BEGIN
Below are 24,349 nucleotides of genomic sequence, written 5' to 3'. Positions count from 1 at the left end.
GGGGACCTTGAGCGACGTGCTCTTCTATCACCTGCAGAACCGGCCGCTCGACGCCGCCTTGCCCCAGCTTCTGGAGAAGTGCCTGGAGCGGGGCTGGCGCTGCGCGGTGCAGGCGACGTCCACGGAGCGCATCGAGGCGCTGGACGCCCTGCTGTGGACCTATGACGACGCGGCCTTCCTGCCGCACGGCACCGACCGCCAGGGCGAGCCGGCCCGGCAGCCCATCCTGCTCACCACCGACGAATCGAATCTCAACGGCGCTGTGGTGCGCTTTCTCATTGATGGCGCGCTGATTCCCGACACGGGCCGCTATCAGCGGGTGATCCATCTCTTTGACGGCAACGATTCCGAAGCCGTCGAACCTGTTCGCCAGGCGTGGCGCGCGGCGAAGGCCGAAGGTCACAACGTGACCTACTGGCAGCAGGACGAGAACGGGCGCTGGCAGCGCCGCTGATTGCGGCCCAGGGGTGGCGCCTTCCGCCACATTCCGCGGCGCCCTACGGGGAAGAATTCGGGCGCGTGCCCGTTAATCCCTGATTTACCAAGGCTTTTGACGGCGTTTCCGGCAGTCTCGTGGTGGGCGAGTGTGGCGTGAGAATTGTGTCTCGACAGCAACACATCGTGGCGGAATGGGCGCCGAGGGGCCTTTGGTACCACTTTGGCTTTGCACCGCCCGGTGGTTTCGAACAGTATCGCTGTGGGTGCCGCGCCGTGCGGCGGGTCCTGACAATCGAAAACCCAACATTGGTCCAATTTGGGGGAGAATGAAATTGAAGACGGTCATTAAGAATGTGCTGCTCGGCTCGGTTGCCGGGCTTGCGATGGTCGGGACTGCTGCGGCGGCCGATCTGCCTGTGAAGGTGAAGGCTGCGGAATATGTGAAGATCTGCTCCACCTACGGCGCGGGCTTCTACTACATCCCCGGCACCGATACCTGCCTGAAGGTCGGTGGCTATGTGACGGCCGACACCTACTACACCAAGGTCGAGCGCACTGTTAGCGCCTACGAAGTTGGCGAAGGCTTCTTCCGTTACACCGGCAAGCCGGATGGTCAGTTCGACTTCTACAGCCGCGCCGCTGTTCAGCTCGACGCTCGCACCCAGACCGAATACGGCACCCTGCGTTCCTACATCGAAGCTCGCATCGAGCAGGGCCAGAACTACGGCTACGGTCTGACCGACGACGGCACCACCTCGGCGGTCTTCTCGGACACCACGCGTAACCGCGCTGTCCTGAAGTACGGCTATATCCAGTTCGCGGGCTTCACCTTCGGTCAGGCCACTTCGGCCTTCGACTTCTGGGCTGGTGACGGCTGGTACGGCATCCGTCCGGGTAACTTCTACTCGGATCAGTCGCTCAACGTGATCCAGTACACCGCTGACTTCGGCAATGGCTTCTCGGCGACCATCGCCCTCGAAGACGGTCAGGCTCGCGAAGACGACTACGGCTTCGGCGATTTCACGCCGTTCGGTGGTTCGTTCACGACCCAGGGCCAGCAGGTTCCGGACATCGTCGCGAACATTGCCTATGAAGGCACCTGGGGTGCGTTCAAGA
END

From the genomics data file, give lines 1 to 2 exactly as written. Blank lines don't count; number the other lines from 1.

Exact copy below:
Below are 24,349 nucleotides of genomic sequence, written 5' to 3'. Positions count from 1 at the left end.
GGGGACCTTGAGCGACGTGCTCTTCTATCACCTGCAGAACCGGCCGCTCGACGCCGCCTTGCCCCAGCTTCTGGAGAAGTGCCTGGAGCGGGGCTGGCGCTGCGCGGTGCAGGCGACGTCCACGGAGCGCATCGAGGCGCTGGACGCCCTGCTGTGGACCTATGACGACGCGGCCTTCCTGCCGCACGGCACCGACCGCCAGGGCGAGCCGGCCCGGCAGCCCATCCTGCTCACCACCGACGAATCGAATCTCAACGGCGCTGTGGTGCGCTTTCTCATTGATGGCGCGCTGATTCCCGACACGGGCCGCTATCAGCGGGTGATCCATCTCTTTGACGGCAACGATTCCGAAGCCGTCGAACCTGTTCGCCAGGCGTGGCGCGCGGCGAAGGCCGAAGGTCACAACGTGACCTACTGGCAGCAGGACGAGAACGGGCGCTGGCAGCGCCGCTGATTGCGGCCCAGGGGTGGCGCCTTCCGCCACATTCCGCGGCGCCCTACGGGGAAGAATTCGGGCGCGTGCCCGTTAATCCCTGATTTACCAAGGCTTTTGACGGCGTTTCCGGCAGTCTCGTGGTGGGCGAGTGTGGCGTGAGAATTGTGTCTCGACAGCAACACATCGTGGCGGAATGGGCGCCGAGGGGCCTTTGGTACCACTTTGGCTTTGCACCGCCCGGTGGTTTCGAACAGTATCGCTGTGGGTGCCGCGCCGTGCGGCGGGTCCTGACAATCGAAAACCCAACATTGGTCCAATTTGGGGGAGAATGAAATTGAAGACGGTCATTAAGAATGTGCTGCTCGGCTCGGTTGCCGGGCTTGCGATGGTCGGGACTGCTGCGGCGGCCGATCTGCCTGTGAAGGTGAAGGCTGCGGAATATGTGAAGATCTGCTCCACCTACGGCGCGGGCTTCTACTACATCCCCGGCACCGATACCTGCCTGAAGGTCGGTGGCTATGTGACGGCCGACACCTACTACACCAAGGTCGAGCGCACTGTTAGCGCCTACGAAGTTGGCGAAGGCTTCTTCCGTTACACCGGCAAGCCGGATGGTCAGTTCGACTTCTACAGCCGCGCCGCTGTTCAGCTCGACGCTCGCACCCAGACCGAATACGGCACCCTGCGTTCCTACATCGAAGCTCGCATCGAGCAGGGCCAGAACTACGGCTACGGTCTGACCGACGACGGCACCACCTCGGCGGTCTTCTCGGACACCACGCGTAACCGCGCTGTCCTGAAGTACGGCTATATCCAGTTCGCGGGCTTCACCTTCGGTCAGGCCACTTCGGCCTTCGACTTCTGGGCTGGTGACGGCTGGTACGGCATCCGTCCGGGTAACTTCTACTCGGATCAGTCGCTCAACGTGATCCAGTACACCGCTGACTTCGGCAATGGCTTCTCGGCGACCATCGCCCTCGAAGACGGTCAGGCTCGCGAAGACGACTACGGCTTCGGCGATTTCACGCCGTTCGGTGGTTCGTTCACGACCCAGGGCCAGCAGGTTCCGGACATCGTCGCGAACATTGCCTATGAAGGCACCTGGGGTGCGTTCAAGA